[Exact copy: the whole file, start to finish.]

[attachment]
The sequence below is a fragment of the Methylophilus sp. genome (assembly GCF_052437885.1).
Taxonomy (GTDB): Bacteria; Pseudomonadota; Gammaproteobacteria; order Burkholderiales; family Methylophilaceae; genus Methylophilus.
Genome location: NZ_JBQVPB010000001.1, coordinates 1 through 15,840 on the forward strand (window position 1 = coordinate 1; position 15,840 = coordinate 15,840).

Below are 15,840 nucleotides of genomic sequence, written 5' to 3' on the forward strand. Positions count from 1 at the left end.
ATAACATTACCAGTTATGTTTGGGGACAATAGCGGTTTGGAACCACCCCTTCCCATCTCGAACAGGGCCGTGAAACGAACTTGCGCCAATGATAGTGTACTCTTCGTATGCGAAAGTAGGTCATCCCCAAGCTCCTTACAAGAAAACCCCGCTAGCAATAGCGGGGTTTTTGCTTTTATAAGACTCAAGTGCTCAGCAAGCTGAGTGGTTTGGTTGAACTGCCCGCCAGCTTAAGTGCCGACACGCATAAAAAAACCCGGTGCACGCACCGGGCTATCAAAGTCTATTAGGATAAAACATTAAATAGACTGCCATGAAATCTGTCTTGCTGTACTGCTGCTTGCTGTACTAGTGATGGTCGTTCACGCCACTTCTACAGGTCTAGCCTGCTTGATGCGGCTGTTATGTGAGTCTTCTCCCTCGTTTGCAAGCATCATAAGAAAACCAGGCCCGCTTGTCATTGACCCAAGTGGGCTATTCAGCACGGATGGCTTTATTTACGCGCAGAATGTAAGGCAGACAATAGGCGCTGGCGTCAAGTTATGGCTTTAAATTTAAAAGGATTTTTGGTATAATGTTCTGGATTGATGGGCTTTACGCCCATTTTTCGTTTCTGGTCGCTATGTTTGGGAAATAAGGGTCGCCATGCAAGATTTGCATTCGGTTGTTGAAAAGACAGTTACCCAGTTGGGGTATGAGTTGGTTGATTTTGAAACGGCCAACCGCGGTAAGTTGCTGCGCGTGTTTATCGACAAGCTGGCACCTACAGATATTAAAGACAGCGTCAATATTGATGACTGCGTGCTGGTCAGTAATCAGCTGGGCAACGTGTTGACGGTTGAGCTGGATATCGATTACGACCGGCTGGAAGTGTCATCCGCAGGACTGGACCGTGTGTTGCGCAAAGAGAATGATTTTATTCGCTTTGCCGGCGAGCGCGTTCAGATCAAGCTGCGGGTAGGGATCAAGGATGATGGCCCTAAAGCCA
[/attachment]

The sequence below is a fragment of the Methylophilus sp. genome (assembly GCF_052437885.1).
Taxonomy (GTDB): Bacteria; Pseudomonadota; Gammaproteobacteria; order Burkholderiales; family Methylophilaceae; genus Methylophilus.
Genome location: NZ_JBQVPB010000001.1, coordinates 1 through 15,840 on the forward strand (window position 1 = coordinate 1; position 15,840 = coordinate 15,840).

Below are 15,840 nucleotides of genomic sequence, written 5' to 3' on the forward strand. Positions count from 1 at the left end.
ATAACATTACCAGTTATGTTTGGGGACAATAGCGGTTTGGAACCACCCCTTCCCATCTCGAACAGGGCCGTGAAACGAACTTGCGCCAATGATAGTGTACTCTTCGTATGCGAAAGTAGGTCATCCCCAAGCTCCTTACAAGAAAACCCCGCTAGCAATAGCGGGGTTTTTGCTTTTATAAGACTCAAGTGCTCAGCAAGCTGAGTGGTTTGGTTGAACTGCCCGCCAGCTTAAGTGCCGACACGCATAAAAAAACCCGGTGCACGCACCGGGCTATCAAAGTCTATTAGGATAAAACATTAAATAGACTGCCATGAAATCTGTCTTGCTGTACTGCTGCTTGCTGTACTAGTGATGGTCGTTCACGCCACTTCTACAGGTCTAGCCTGCTTGATGCGGCTGTTATGTGAGTCTTCTCCCTCGTTTGCAAGCATCATAAGAAAACCAGGCCCGCTTGTCATTGACCCAAGTGGGCTATTCAGCACGGATGGCTTTATTTACGCGCAGAATGTAAGGCAGACAATAGGCGCTGGCGTCAAGTTATGGCTTTAAATTTAAAAGGATTTTTGGTATAATGTTCTGGATTGATGGGCTTTACGCCCATTTTTCGTTTCTGGTCGCTATGTTTGGGAAATAAGGGTCGCCATGCAAGATTTGCATTCGGTTGTTGAAAAGACAGTTACCCAGTTGGGGTATGAGTTGGTTGATTTTGAAACGGCCAACCGCGGTAAGTTGCTGCGCGTGTTTATCGACAAGCTGGCACCTACAGATATTAAAGACAGCGTCAATATTGATGACTGCGTGCTGGTCAGTAATCAGCTGGGCAACGTGTTGACGGTTGAGCTGGATATCGATTACGACCGGCTGGAAGTGTCATCCGCAGGACTGGACCGTGTGTTGCGCAAAGAGAATGATTTTATTCGCTTTGCCGGCGAGCGCGTTCAGATCAAGCTGCGGGTAGGGATCAAGGATGATGGCCCTAAAGCCA